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Re: Proposal: Nesting SVG Graphics Elements

From: Jeremie Patonnier <jeremie.patonnier@gmail.com>
Date: Mon, 3 Dec 2012 12:12:35 +0100
Message-ID: <CAEi838m-JLC0+bM6GTf8osBSt8cDbc5aG=wgq-kSjXKTbBy_XA@mail.gmail.com>
To: Doug Schepers <schepers@w3.org>
Cc: SVG public list <www-svg@w3.org>

I just come to add my author's 2ct to the discussion. Note that I just
express a very personal opinion here and I do not pretend to speak to
anybody else.

2012/11/29 Doug Schepers <schepers@w3.org>

> Hi, SVG WG-
> I have a proposal that may make SVG2 easier to understand and use for
> people already familiar with the HTML+CSS world.

> The basic idea is to allow rendering elements to also serve as container
> elements, with child rendering elements also rendered. (This is currently
> not very clearly specified in SVG1.1.)
> Currently, to associate 2 rendering elements, you have to use a group,
> like this:
>   <g id="g1">
>     <rect id="r1" x="5" y="10" width="70" height="40" fill="yellow"
> stroke="red" />
>     <text id="t1" x="15" y="35" font-size="12" fill="crimson">Some
> label</text>
>   </g>

> This can be problematic for positioning the elements relative to one
> other, and to moving the whole unit (yes, you can use a transform, but for
> drag-n-drop, you have to know what to grab and drag).

Yes, I think this is the main issue with SVG, elements are all positioned
relatively to the same point of origine. I egree this is something a bit
disruptive for people that come from the HTML+CSS world (where everything
is relative), but frankly, it doesn't require hours of work to understand
the basics.

> We could allow authors to do this by simply nesting the text element,
> which would render on top of the rect (using the same Painter's Model), and
> could be positioned relative to the new established coordinate space of the
> parent shape:
>   <rect id="r2" x="5" y="10" width="70" height="40" fill="yellow"
> stroke="red">
>     <text id="t2" x="50%" y="50%" font-size="12" fill="crimson">Some
> label</text>
>   </rect>

Hug! I'm not sure it's that simple because it leads to hundreds of
questions that were pointless before that. One of the biggest is related to
the inheritance of CSS properties. For example, in your code sample, does
the text inherit the stroke property from the rect? All of this is not
define and it's a huge work to check all of this for, IMO a very small

I agree with Tab that having to set a translation to a <g> element in order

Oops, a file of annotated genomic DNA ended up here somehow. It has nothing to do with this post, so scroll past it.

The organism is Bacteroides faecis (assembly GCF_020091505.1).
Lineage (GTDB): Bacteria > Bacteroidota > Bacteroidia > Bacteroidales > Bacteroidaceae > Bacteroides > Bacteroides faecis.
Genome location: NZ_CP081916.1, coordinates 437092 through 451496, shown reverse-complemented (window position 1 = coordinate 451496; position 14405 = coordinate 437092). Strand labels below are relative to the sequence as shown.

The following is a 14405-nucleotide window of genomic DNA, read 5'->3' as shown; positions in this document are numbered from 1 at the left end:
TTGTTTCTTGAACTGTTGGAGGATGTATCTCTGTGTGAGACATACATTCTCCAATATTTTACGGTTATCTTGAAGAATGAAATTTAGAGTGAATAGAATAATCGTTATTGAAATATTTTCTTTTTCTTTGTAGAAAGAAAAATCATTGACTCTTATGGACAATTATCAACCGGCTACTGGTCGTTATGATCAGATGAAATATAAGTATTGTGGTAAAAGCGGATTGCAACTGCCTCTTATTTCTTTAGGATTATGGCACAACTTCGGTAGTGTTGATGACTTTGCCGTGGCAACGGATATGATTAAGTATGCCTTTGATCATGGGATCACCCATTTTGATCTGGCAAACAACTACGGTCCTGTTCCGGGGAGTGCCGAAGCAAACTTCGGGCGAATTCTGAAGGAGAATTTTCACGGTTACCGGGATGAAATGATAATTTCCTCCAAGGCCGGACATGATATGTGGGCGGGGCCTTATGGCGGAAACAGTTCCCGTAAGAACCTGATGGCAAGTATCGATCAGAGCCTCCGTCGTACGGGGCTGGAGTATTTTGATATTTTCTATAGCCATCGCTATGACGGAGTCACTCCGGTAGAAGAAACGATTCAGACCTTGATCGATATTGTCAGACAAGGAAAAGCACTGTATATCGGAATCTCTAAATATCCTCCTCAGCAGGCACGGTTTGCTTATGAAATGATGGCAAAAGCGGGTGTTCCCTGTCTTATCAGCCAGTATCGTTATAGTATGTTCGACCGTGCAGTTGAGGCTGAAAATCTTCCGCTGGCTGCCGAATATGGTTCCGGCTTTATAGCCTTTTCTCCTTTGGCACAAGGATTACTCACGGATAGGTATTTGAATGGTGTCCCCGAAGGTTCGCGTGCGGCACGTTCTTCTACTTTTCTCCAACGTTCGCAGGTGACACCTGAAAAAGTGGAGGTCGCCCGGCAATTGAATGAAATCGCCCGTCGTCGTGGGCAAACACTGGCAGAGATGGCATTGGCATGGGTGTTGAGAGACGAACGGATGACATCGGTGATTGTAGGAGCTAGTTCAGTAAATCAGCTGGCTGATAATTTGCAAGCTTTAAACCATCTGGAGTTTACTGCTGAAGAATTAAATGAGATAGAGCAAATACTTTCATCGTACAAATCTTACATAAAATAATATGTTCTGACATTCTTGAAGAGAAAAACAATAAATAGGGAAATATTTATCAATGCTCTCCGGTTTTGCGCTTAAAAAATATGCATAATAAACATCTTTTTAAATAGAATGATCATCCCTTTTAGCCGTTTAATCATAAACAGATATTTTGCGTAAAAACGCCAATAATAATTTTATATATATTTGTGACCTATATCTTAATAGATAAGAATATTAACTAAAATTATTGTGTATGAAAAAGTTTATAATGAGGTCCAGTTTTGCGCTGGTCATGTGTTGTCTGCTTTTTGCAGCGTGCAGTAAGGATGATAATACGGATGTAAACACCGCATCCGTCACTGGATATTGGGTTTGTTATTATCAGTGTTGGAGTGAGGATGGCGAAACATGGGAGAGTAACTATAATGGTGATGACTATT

to reposition a whole group sucks and is far from obvious.

But if the true issue is to have a way to position element in a relative
maner, I suggest another solution:

<g dx="10" dy="10">
  <rect x="10" y="10" width="50" height="50">

The dx and dy attribute on the g element could be use to shift the point of
origine used to position its children. So in the previous example, the
<rect> element is position at the coordinate 20,20 (dx+x , dy+y)

This allow to build some interested shift in nested elements

<g dx="10" dy="10">
  <g dx="5" dy="-5">
    <rect x="10" y="10" width="50" height="50">

Now, the <rect> element is at the coordinate 25,15

And it should be possible to even redefine a coordinate system related to
the root coordinate system with the x and y attribute applied on the <g>

<g dx="10" dy="10">
  <g dx="5" dy="-5">
    <g x="0" y="0">
      <rect x="10" y="10" width="50" height="50">

With x and y we offer authors a convenient way to reset the coordinate
system even if they have build an insane tree of <g> elements (end they
will). With that last example, the <rect> element is back a the coordinate

I really think that will make things a lot easier for people coming from
the HTML+CSS world: They have nothing to worry about the few thing they
already know about SVG and CSS, but they can build things in ways that make
position relative one against another.

This alternative proposal does not really change SVG as it is and offer a
nice short cut for user who wish to perform SVG hand editing.

Web : http://jeremie.patonnier.net
Twitter : @JeremiePat <http://twitter.com/JeremiePat>
Received on Monday, 3 December 2012 11:13:24 UTC

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